Bureau of Mines / Minerals yearbook: Area reports: domestic 1978-79
Year 1978-79, Volume 2 (1978-1979)
Krempasky, George T.
Hawaii, pp. 157-162 PDF (600.6 KB)
157The Mineral Industry of Hawaii This chapter has been prepared under a Memorandum of Understanding between the Bureau of Mines, U.S. Department of the Interior, and the Department of Land and Natural Resources of the State of Hawaii for collecting information on all nonfuel minerals. By George T. Krempasky1 Hawaii's nonfuel mineral production reached a record high, mainly as a result of cement production. Nonfuel mineral production totaled $53 million in 1978 and $64 million in 1979. Use of mineral commodities—cement, stone, sand and gravel, and pumice— was directly related to the construction industry. Portland cement replaced stone as the leading value commodity produced, reflecting an upsurge in ex-~ ports to west coast ports in response to mainland shortages. Cement was manufactured at two plants in Honolulu County. Pumice and volcanic cinder was mined in Hawaii, Kauai, and Maui Counties. Sand and gravel was mined in Hawaii, Kauai, and Maui Counties. Crushed stone was produced from quarries in Hawaii, Honolulu, Kauai, and Maui Counties. Vermiculite imported from Montana was exfoliated in Honolulu County. Gem stone material, black, pink, and gold coral for use in making jewelry, was harvested from the waters surrounding the Hawaiian Islands. Pacific Concrete & Rock Co., Ltd., closed its rock quarry and ready-mix facifity at Honokohau, near Kona. The company will continue supplying customers from rock quarries at Waimanalo and Makakilo, and from its main concrete facilities in the Sand Island area of Honolulu. Ameron Honolulu Construction and Drayage, Ltd., was granted a 20-year exten sion to its special-use permit for rock quarrying and processing at its Puunene quarry in Maui County. The permit now includes 194 acres. Ocean Minerals Co. of Mountain View, Calif., a consortium of Lockheed Missiles and Space Co., Amoco Minerals Co., and two Dutch companies, announced that its ship had successfully recovered manganese nodules in 17,000 feet of water 800 to 1,000 miles southeast of Hawaii. Nearly 1,000 tons were mined in a continuous stream in the first successful test of a mining system at that depth. Ocean Mining Associates (United States Steel Corp., Union Miniere, S.A., and Sun Oil Co.), in its test program, successfully raised manganese nodules from a 3-mile depth at design capacity of 50 tons per hour. Another consortium of companies from Germany, Japan, the United States, and Canada, operating as Ocean Management, Inc., announced it too had successfully demonstrated continuous mining of nodules. Despite successful tests, mining of the sea floor has been postponed until the Law of the Sea can be clarified. The long-term effort to codify the Law of the Sea, at sessions of the Law of the Sea Conference, has not materialized. The deep seabed mining issue, including the right of private companies to engage in commercial production of manganese nodules, has been a stumbling block. A deep sea mining bill was introduced in the U.S. Congress. The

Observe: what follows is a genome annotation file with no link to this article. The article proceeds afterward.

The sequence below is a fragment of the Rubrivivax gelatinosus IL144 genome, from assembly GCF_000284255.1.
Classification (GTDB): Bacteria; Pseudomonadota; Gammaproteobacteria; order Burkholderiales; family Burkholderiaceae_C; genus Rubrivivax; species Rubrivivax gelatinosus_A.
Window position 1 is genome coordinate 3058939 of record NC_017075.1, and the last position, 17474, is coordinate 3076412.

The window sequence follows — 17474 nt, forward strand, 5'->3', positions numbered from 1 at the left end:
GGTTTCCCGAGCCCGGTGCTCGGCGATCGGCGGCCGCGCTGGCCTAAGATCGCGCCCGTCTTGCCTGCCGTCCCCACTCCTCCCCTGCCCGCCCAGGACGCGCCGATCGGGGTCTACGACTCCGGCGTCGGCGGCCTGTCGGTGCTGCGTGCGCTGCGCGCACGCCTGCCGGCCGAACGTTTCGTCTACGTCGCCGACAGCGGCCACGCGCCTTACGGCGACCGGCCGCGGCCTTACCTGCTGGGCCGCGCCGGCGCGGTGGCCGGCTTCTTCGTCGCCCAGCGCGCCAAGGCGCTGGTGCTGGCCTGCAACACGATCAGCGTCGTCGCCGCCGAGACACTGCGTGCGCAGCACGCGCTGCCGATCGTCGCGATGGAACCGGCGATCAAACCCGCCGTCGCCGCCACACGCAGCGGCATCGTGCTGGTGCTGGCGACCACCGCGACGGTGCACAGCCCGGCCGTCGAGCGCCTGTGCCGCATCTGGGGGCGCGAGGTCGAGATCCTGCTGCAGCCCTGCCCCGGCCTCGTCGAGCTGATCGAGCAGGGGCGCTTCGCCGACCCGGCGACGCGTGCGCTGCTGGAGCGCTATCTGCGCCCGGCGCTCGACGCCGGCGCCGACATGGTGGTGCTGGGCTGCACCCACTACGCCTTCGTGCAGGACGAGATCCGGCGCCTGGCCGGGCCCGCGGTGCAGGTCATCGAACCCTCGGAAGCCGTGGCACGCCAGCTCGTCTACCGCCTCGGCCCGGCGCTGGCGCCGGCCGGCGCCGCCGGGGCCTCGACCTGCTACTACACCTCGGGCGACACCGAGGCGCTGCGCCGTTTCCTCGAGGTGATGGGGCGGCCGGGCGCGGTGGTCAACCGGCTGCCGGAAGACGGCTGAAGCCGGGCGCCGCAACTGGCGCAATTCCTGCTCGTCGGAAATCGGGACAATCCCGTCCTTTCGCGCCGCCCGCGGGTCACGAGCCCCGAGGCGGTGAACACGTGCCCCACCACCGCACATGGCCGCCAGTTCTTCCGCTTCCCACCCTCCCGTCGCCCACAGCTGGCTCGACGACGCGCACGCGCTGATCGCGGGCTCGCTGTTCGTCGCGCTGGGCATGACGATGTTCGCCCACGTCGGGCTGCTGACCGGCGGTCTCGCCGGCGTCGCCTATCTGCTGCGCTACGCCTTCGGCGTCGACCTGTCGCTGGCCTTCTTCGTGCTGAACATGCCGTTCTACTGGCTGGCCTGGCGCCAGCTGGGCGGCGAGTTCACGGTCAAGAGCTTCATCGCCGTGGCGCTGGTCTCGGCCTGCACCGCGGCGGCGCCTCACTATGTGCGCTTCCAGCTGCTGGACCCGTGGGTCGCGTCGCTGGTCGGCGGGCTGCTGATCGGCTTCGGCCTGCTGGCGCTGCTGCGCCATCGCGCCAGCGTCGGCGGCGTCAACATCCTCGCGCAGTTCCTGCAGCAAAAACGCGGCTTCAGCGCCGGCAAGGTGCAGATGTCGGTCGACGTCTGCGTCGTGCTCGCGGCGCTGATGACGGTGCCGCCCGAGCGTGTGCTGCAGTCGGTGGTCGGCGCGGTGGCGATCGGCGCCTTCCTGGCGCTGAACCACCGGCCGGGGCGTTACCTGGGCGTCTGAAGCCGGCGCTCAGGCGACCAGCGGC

http://rightsstatements.org/vocab/NoC-US/1.0/| As a work of the United States government, this material is in the public domain.| For information on re-use see: http://digital.library.wisc.edu/1711.dl/Copyright